Academic journal article Journal of Developmental Education

Oral History of Postsecondary Access: Martha Maxwell, a Pioneer

Academic journal article Journal of Developmental Education

Oral History of Postsecondary Access: Martha Maxwell, a Pioneer

Article excerpt

Truly a pioneer in the field of learning assistance and developmental education, Martha Maxwell has mentored hundreds, if not thousands, of professionals and students as well as authored a variety of reference shelf publications. Her career spanned 50 years. In her classic, Improving Student Learning Skills, she says there are seven persons named Martha Maxwell: counselor, teacher, academic advisor, reading/learning disabilities specialist, researcher, administrator, and perennial student.

Martha Maxwell: I think there are a few others. Cheerleader ought to be included. I would say that perennial student and cheerleader are the most apt descriptions. In our profession, we are dealing with students who come from backgrounds where success has not been part of their repertoire. They have not been encouraged; in fact, many of them have been discouraged in academia. So they feel they can't do it. Once you get them working, then I think you have to be a cheerleader and help them along that way.

Educational Background

I worked very hard in school. I did well in elementary and high school. I attended school at a time when high school students who wanted to attend selective colleges either look an extra year of high school or went to college preparatory schools.

Dr. Maxwell received her B.A. in Psychology in 1946, her M.A. in 1948, and a doctoral degree in 1960.

When I got to college, I began by majoring in music, then I shifted to English, then to half a dozen fields, and finally majored in psychology...left school for a couple of years, came back and graduated with a split major in economics and psychology.

I started college before World War II at the University of Maryland at a time when many freshmen dropped out of college; there were no academic support services. We did have one psychology professor who helped some students with vocational counseling, but there was no counseling either. After the war when ex-GIs came to college in great numbers, colleges started counseling centers, reading and study skills programs, and offered free tutoring services. At first, these were just for ex-GIs, but later they were opened to all students.

One of the most significant neu groups to attend college consisted of veterans returning from World War IJ. The GI Bill of Rights, written with the assumption that few would take advantage of it, inspired more than one million veterans to enroll in college by the Fall of 1946. This brought funding to colleges that, in turn, helped to create guidance centers, reading and study skills programs and tutoring services. Following the veterans came more women, more students with special needs, and more students from impoverished backgrounds. Support systems continued to grow and to become more comprehensive in order to meet the increasingly diverse needs of the new students. (M. Maxwell, personal interview, January 17-19, 1999.)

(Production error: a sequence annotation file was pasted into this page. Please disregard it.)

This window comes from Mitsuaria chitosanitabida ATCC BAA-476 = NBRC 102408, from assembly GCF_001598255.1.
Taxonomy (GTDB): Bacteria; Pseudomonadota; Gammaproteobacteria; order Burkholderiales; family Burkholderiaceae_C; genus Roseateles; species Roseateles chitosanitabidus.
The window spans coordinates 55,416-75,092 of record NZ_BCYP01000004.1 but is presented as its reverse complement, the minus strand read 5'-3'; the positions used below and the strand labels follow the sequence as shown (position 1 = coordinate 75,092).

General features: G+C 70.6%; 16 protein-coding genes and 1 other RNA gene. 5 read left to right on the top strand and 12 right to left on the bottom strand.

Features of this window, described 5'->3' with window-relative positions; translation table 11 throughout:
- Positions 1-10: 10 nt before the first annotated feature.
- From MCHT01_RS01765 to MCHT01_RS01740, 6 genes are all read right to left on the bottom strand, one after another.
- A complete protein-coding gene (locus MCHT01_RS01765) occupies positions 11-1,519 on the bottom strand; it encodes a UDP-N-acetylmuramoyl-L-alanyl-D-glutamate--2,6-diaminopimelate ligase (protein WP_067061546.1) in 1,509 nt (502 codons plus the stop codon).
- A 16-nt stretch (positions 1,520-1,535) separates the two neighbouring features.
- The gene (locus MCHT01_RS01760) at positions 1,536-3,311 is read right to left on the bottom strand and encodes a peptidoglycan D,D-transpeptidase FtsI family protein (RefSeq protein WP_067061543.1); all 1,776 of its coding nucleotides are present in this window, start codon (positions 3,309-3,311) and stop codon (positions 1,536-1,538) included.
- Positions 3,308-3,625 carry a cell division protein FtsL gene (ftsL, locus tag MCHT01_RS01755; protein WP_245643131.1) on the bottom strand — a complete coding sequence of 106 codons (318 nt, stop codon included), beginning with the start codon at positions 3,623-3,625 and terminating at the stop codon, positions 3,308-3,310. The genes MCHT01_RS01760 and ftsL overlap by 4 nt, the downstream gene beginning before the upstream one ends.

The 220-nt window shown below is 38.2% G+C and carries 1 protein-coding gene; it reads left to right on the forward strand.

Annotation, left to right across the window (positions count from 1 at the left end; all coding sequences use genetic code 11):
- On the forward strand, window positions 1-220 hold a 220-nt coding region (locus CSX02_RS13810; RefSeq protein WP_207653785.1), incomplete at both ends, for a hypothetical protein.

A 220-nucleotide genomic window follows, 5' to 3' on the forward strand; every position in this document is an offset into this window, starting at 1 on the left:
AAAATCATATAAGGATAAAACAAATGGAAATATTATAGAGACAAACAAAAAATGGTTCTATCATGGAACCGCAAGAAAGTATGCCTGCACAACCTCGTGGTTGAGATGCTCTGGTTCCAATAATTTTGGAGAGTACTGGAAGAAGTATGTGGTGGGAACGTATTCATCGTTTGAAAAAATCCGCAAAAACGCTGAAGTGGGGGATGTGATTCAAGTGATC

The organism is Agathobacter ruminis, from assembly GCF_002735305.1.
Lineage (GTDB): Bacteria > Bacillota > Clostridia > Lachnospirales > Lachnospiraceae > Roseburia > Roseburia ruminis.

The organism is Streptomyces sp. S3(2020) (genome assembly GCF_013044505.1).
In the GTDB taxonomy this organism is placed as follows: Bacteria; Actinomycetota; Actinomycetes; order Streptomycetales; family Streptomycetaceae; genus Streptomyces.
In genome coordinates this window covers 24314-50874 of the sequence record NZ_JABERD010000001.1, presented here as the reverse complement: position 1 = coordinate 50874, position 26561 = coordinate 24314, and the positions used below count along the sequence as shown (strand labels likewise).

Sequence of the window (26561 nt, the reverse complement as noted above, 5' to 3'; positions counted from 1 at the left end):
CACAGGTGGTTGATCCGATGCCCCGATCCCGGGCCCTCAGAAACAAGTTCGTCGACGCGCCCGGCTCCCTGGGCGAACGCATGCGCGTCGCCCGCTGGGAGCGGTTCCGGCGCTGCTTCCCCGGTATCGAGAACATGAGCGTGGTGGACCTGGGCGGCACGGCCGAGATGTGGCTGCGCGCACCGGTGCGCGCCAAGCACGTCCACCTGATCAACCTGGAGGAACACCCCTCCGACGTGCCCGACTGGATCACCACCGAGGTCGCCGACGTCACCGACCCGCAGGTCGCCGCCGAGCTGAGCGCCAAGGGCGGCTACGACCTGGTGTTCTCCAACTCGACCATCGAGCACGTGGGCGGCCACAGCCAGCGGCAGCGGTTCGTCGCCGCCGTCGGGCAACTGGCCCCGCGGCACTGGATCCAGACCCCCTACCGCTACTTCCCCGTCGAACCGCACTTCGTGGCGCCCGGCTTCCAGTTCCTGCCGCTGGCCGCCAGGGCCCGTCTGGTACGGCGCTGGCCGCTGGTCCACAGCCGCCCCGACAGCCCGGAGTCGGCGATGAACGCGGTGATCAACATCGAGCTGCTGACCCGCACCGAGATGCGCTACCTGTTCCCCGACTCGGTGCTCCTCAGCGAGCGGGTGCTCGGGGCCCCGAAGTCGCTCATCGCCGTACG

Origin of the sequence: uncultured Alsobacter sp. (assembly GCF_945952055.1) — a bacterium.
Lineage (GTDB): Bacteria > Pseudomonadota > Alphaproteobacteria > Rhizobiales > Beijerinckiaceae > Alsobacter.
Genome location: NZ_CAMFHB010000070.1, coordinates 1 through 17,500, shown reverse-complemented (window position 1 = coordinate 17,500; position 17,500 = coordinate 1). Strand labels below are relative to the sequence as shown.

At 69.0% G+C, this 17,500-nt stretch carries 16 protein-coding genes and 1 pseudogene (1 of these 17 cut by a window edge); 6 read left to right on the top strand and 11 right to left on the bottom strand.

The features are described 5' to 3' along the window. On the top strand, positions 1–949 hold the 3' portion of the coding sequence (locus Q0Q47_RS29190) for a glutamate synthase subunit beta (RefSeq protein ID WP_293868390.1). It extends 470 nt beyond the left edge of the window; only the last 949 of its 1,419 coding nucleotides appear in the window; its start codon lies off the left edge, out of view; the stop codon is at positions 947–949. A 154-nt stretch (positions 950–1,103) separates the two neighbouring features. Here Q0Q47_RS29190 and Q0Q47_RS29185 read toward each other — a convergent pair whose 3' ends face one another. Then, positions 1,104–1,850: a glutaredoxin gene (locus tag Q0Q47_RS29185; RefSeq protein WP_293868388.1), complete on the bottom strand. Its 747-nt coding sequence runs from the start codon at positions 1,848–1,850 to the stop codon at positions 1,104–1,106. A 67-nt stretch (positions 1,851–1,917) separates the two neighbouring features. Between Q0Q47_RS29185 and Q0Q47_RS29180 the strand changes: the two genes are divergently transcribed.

I remember not knowing what I wanted to do in college, so when I was a senior in college we had a unit in career planning. One of the things we read about was the role of the vocational counselor. I said, "Gee, that sounds like a great job. I don't know what I want to be. Maybe if I were a vocational counselor, I'd learn about a lot of fields and be able to make my mind up." I did eventually become a vocational counselor.

When I had been a freshman, I had gone in for vocational counseling myself. I only saw one person, and he tested me and said, "You are an overachiever." That kind of hurt. What he meant was that you were working harder than you should, and you are getting higher grades than you are capable of. I don't think people worry about that today, but in those days I felt sort of taken aback about it. For the next 8 years I refused to take any of the standardized tests. But I also took an interest test from him, and he said, "Your interests look like you should go into college teaching." So here is an overachiever going into college teaching. …

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